County, contractors work together on solving issues
“I’ve worked with county management and staff for the last four years,” says Barbara Bashall, executive director of the Nevada County Contractors’ Association, “and I think we’re getting somewhere!” This statement is music to my ears, since Bashall represents approximately 300 contractors who bring in about 30 percent of the permitting business at the Community Development Agency. The agency’s departments of building inspection, planning and environmental health are most closely involved with customers like Barbara and her contractors. The agency also serves the individual owner-builders who come in for a wide variety of permitting issues. During the active summer months, we provide services to over 1,200 customers a month.
Since last fall, it has been my job to work jointly with our staff team and our customers in ways that allow us to listen to and learn from each other. Most customers initially view the county as only a regulatory agency, so achieving our goal of effective and responsive customer service requires a lot of thought. Enter Barbara, who works tirelessly bringing customer issues and questions to the forefront.
“My contractors don’t usually see what’s going on behind the scenes or even notice the changes,” she says. ” They feel the pinch of time delays because they are business owners. When I bring issues to the county’s attention, I try to zero in on the result, the place where the customer feels it. I now know of changes happening in these departments that will dramatically and positively impact my contractors’ business dealings. We are looking forward to a centralized filing system and new software that will allow contractors to track the status of their permits. The county is even planning on putting a kiosk in our association offices for computer access to the software. I think of it as the next phase in changes, and it’s heartening.”
For almost a year, Barbara and several developers, contractors, and architects have been invited to join county staff to talk about concerns, problems, and barriers that hinder their ability to meet their goals on a timely basis. We focus on identifying the issues and working through them. We recently used real examples to develop a half-dozen site plans that illustrate the problems clearly for both sides. Now we are ready to explore solutions with our development community customers. This is where “the rubber meets the road.” We are committed to listening, talking, learning, and working out what will be an acceptable result for all concerned. At the same time, we need to balance public safety responsibilities that affect the entire community.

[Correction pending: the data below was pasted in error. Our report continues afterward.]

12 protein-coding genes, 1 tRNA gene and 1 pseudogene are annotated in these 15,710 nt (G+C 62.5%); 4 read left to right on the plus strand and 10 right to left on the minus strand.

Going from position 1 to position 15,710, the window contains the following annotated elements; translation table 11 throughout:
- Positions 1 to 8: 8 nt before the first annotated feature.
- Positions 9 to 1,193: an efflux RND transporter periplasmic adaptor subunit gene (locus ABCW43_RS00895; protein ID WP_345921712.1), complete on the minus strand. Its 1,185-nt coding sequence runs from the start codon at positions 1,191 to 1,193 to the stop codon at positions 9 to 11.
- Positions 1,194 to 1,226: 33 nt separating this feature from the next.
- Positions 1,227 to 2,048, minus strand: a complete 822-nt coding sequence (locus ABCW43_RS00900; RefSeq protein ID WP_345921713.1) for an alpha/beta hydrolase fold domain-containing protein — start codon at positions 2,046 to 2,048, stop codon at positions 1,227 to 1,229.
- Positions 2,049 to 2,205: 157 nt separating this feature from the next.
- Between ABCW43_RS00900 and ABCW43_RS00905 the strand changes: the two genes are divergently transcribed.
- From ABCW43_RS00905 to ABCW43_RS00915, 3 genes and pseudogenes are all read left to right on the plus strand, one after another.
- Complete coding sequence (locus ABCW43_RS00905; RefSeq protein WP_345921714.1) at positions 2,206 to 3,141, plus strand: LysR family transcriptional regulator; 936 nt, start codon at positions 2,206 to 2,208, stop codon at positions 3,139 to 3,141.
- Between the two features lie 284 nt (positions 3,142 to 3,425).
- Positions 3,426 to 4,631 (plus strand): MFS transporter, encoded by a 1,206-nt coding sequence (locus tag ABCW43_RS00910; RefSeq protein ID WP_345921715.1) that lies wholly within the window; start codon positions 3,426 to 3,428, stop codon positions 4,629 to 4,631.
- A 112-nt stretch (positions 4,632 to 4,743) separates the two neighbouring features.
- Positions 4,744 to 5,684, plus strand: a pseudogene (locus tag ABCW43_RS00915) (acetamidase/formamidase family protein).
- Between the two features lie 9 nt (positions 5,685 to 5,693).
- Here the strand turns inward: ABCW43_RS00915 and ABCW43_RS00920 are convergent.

I feel our next meeting will definitely be a milestone in the progress of “slowly breaking down walls on both sides,” to use Barbara’s description. When asked what she expects from this meeting, the answer is simple.
“I know the County is looking for insights from our contractors,” says Barbara. “I hope we can leave the staff with an understanding of the challenges in the private sector. The good news is that there are already many things we have come to agree upon.”
Barbara’s contractors are not the only customers who have a vested interest in working on these solutions. We welcome all interested and potential customers to take part in this process of changing cultures and solving problems. Our permit counter employees handle questions regarding a wide variety of specific issues such as septic tanks, setbacks, and plan requirements, to name a few. We know that the services we offer our customers synergistically add up to bigger and more important things such as building homes and businesses, and making homes more enjoyable for our families. Our goal here in all the departments of the Community Development Agency is to keep our eyes on the big picture as we work together to address the pieces. It only works when we work together.
Mary Ann Newnan is the administrative services officer for the county’s Community Development Agency.
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